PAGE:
Ireland sets an example for Poland. David Freyne, the director of ‘Dating Amber’, as interviewed by Piotr Czerkawski
Piotr Czerkawski: In ‘Dating Amber’ you go back to the times of your youth, namely the mid-1990s, when Ireland seemed ultra-Catholic and extremely conservative. Do you feel that the situation has improved since then?
David Freyne: There’s still a lot to be done in my country, and young LGBTQ people still need to face numerous challenges. Nevertheless, compared with the time when I was a teenager myself, as a society, we have made a surprisingly big step towards progress and tolerance. I hope that we can be an example and a ray of hope for young Poles who are now actively protesting against the extreme far-right government.
I hope that the Polish politicians will keep their word given years ago and will finally make ‘the second Ireland’ here for us.
Whatever happens, don’t give up and be aware that we are rooting for you!
You are the best proof yourself that we can go by Ireland’s example when it comes to courage. In order to make ‘Dating Amber’, you returned to your provincial home town. How did it feel: to stand there behind the camera after nearly 30 years?
Absolutely surreal. From the moment I sat down to write the screenplay, I knew I wanted to shoot the film in my home town, so I am pleased I managed to make this plan happen. I’d call the very experience of showing up with the camera in the places I grew up in as cathartic. Contrary to the doubts I might have had, I managed to transfer to the screen not only the traumas I experienced myself, but also the kindness and love which were also present in my childhood, and quite a lot of those, for that matter.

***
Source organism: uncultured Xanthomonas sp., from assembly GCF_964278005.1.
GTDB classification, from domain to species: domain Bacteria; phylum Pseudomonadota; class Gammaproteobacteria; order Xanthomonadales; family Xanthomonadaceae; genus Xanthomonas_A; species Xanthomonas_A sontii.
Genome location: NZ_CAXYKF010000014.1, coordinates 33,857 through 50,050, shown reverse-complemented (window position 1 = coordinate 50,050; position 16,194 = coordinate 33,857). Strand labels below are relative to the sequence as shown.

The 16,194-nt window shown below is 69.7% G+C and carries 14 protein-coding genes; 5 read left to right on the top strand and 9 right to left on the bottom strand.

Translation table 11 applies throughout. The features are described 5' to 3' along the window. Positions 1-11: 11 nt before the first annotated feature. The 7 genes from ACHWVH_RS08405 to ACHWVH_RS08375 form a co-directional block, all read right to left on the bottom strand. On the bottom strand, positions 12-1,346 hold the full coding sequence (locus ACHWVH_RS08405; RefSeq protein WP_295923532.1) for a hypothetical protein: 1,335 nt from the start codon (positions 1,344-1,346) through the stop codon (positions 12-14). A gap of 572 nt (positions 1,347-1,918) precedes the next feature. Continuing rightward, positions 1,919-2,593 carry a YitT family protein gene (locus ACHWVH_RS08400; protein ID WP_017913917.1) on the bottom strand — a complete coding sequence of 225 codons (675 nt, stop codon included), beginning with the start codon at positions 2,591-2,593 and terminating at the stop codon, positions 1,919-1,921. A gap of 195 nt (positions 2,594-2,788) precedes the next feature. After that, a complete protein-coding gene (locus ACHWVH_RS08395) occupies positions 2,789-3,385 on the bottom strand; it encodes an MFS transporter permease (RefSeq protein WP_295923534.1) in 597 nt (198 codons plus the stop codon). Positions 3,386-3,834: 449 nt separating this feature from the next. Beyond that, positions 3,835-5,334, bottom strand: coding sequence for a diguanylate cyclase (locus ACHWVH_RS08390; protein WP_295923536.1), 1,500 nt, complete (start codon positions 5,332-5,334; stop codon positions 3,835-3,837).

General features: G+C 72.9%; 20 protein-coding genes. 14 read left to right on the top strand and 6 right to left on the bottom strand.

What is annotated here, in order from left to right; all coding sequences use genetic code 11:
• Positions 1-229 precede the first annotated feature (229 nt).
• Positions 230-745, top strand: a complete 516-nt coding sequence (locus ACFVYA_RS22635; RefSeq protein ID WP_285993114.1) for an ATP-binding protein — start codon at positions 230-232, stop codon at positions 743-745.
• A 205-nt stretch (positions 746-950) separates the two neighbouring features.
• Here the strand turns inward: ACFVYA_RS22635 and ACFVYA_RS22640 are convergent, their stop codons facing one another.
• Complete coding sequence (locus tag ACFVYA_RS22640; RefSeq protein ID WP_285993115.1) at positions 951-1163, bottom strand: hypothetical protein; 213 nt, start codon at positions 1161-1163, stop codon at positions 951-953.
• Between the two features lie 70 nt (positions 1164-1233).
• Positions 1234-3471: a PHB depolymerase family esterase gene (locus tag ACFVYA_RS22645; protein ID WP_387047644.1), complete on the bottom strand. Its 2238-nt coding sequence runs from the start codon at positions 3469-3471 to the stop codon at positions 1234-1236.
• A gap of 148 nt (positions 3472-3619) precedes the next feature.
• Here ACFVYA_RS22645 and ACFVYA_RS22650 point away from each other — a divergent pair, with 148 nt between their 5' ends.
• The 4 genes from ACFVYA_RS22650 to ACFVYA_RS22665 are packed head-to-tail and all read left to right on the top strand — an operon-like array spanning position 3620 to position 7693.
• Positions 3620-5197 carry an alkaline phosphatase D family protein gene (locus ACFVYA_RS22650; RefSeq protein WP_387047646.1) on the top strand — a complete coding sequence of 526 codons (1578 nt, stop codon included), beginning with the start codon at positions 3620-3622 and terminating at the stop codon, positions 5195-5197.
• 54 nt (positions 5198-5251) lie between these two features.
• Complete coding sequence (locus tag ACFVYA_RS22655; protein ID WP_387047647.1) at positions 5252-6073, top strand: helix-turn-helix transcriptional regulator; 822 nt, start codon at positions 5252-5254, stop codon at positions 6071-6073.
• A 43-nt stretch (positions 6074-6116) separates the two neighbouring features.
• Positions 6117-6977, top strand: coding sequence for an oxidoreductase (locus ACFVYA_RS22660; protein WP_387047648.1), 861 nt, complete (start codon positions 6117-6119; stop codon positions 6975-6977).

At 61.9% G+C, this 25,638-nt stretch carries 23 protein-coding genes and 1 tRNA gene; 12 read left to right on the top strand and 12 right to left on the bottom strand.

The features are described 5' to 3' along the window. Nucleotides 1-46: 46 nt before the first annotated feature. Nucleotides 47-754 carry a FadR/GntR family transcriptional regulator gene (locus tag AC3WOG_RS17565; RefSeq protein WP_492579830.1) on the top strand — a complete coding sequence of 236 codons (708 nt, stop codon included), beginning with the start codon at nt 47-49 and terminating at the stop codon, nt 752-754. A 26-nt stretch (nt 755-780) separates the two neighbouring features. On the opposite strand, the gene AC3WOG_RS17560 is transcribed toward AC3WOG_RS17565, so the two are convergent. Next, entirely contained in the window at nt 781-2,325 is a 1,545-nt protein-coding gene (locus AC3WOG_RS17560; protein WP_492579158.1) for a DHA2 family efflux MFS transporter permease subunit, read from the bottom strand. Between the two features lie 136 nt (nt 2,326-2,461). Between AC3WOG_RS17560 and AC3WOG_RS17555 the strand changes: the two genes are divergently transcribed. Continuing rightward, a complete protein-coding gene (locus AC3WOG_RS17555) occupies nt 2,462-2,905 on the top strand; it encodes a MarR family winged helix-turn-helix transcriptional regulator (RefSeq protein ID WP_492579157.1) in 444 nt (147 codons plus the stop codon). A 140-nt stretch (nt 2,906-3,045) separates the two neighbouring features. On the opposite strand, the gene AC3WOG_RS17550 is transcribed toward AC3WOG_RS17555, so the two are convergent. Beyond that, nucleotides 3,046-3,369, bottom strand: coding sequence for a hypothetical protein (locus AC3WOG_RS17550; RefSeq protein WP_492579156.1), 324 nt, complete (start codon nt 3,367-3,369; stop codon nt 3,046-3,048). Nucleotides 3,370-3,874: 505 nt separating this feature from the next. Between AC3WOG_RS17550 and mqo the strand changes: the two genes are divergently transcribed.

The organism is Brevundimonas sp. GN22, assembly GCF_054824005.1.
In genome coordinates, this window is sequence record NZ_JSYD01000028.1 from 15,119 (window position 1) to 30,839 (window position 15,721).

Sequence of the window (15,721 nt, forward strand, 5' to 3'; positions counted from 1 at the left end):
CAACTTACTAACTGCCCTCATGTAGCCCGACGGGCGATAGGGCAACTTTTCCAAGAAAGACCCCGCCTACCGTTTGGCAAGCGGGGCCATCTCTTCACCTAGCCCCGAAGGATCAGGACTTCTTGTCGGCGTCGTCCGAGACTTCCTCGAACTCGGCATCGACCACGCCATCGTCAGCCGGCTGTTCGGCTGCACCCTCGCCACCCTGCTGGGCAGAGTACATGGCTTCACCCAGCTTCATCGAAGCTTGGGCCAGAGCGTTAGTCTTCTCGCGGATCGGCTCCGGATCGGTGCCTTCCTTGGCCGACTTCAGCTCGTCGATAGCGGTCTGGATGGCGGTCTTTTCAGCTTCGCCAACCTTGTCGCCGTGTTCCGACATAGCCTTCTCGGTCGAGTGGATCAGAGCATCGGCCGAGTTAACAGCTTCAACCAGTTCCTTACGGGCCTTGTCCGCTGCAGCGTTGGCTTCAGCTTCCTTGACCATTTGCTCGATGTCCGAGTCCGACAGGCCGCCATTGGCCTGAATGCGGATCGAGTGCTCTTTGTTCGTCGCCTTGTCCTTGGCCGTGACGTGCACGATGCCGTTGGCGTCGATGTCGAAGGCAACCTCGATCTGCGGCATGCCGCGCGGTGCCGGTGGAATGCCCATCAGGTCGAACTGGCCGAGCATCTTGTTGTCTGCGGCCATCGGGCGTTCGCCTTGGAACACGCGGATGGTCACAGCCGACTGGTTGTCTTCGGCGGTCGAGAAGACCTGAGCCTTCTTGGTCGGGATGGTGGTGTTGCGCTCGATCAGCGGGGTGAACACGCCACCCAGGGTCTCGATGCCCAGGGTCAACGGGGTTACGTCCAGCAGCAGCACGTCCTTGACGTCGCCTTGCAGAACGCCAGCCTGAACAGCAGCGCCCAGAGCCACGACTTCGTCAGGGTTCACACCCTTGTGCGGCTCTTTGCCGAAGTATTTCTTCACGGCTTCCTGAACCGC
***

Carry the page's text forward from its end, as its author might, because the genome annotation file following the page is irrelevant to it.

How did your family members and childhood friends react to the finished film?
To be honest, I was a bit worried about that. At least some of the characters in ‘Dating Amber’ bear a close resemblance to the people I used to know, which, as could be expected, would not be to everyone’s liking. However, the reaction of the people exceeded my expectations. The film helped my relatives understand who I am and what I had to go through in my childhood. I get the feeling that this experience only brought us closer.
When you went there, did you also meet the original Amber that your protagonist was modelled on?
No, because there was never only one Amber. This charismatic, self-confident, friendly girl is the creation of my imagination – a blend of some of my friends and even myself.
‘Dating Amber’ was recently presented in Poland during the Camerimage Festival which primarily focuses on the form of the competing films. In that regard, I wanted to ask you about your cooperation with your cinematographer, Ruari O’Brien – how was your cooperation going and what did you find the most important when it comes to the visual dimension of the film?